So now our rule can start a Timer if needed, and find out if already running … then do something else.
Exactly what the something else might be is your choice, it depends what you want to do.

Perhaps this is a window-open alarm, so your rule runs on window-changed. If it changes to closed and the alarm delay is already running, you want to stop it.

if (fred === null) {
    // no timer yet, so make one
   fred = createTimer( blah ...) [
           // ring window alarm bell
          fred = null
       ]
} else {
   // Timer already running, but window now closed
   fred.cancel
   // Timer killed ... but not the handle yet, remember
   fred = null
   // now we are back to starting point
}

Or perhaps this is a motion triggered light. If your rule re-triggers while the Timer is already running, you want to extend the delay, not cancel it.

if (fred === null) {
    // no timer yet, so make one
   fred = createTimer( blah ...) [
           // turn light off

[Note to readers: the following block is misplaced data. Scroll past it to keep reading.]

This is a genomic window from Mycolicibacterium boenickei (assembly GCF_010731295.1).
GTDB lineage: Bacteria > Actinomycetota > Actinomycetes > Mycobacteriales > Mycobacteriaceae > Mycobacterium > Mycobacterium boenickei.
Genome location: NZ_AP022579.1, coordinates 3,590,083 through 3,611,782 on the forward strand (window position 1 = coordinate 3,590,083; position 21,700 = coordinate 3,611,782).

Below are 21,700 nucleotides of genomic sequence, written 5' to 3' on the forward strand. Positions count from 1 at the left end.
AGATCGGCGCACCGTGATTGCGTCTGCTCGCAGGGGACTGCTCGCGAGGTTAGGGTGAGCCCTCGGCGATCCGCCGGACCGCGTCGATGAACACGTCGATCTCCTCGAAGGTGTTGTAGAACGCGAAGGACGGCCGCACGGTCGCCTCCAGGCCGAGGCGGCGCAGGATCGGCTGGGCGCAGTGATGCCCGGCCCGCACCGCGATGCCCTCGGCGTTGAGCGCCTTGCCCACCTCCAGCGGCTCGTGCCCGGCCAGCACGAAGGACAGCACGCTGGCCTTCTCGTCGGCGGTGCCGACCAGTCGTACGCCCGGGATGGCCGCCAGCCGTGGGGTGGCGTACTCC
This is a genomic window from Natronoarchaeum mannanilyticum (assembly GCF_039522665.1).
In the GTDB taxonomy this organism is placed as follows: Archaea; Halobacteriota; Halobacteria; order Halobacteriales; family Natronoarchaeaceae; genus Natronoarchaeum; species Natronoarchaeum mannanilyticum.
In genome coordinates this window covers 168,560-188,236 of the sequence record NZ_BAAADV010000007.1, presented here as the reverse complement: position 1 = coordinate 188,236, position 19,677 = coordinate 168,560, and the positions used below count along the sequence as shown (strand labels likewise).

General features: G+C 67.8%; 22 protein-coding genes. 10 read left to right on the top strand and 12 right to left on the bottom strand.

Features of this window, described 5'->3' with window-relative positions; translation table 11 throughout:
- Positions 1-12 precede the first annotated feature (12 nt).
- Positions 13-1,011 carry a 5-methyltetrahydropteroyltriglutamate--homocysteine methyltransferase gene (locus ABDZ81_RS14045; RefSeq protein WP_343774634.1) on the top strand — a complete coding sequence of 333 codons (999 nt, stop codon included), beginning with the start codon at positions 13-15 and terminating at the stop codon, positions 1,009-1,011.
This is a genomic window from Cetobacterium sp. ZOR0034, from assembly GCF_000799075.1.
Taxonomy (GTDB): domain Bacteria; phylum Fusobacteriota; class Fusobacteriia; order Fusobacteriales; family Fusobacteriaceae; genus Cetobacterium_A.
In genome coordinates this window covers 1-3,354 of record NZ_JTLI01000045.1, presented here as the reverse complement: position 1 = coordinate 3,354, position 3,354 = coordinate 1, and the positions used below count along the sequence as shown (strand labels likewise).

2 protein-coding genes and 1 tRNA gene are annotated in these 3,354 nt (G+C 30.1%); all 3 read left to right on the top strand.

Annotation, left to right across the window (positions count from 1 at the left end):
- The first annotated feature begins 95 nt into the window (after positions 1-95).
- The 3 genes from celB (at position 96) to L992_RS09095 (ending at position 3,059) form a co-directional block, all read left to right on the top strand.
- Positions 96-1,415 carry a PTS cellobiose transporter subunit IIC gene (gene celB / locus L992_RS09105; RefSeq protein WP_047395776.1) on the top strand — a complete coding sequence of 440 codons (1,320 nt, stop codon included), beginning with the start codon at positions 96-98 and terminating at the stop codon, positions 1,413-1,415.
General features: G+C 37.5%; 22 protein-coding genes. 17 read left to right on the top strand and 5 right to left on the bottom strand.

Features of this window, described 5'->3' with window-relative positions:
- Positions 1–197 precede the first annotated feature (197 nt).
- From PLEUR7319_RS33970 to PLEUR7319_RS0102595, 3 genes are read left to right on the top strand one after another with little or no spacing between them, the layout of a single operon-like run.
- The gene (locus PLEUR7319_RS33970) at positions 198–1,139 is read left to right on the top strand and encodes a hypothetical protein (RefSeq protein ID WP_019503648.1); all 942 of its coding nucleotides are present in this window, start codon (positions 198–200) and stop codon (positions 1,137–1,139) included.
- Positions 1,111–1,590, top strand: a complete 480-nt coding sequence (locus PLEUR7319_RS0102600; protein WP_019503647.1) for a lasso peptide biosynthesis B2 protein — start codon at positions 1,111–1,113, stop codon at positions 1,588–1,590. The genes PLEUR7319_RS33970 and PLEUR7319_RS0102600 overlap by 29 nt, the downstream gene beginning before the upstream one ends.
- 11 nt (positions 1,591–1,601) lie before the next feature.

fred = null
       ]
} else {
   // Timer already running, but another motion trigger
   fred.reschedule( blah )
   // Timer changed to a new future time
   // this time we leave fred alone, it is still valid
}

An alternative approach to ‘reschedule’ that will you will often see is simply to always cancel the Timer and then make a completely new one.

  // kill any old Timer
fred?.cancel
  // special ? here does some magic to suppress error if fred is null
  // no need to set it null, we are just about to overwrite it
fred = createTimer( blah ...) [
           // turn light off
          fred = null
           // although if we do not check fred elsewhere
           // we need not do this
       ]

If you copy-paste from complex examples. you will get into trouble if you do not understand them.

2 Likes

thanks for clarifications!

Thank you for this!

I had xxx.cancel within and at the end of the timer and it was causing so many errors with OH3.x. Now I’m just using the xxx = null line only within and at the end of the actual timer.

Best, Jay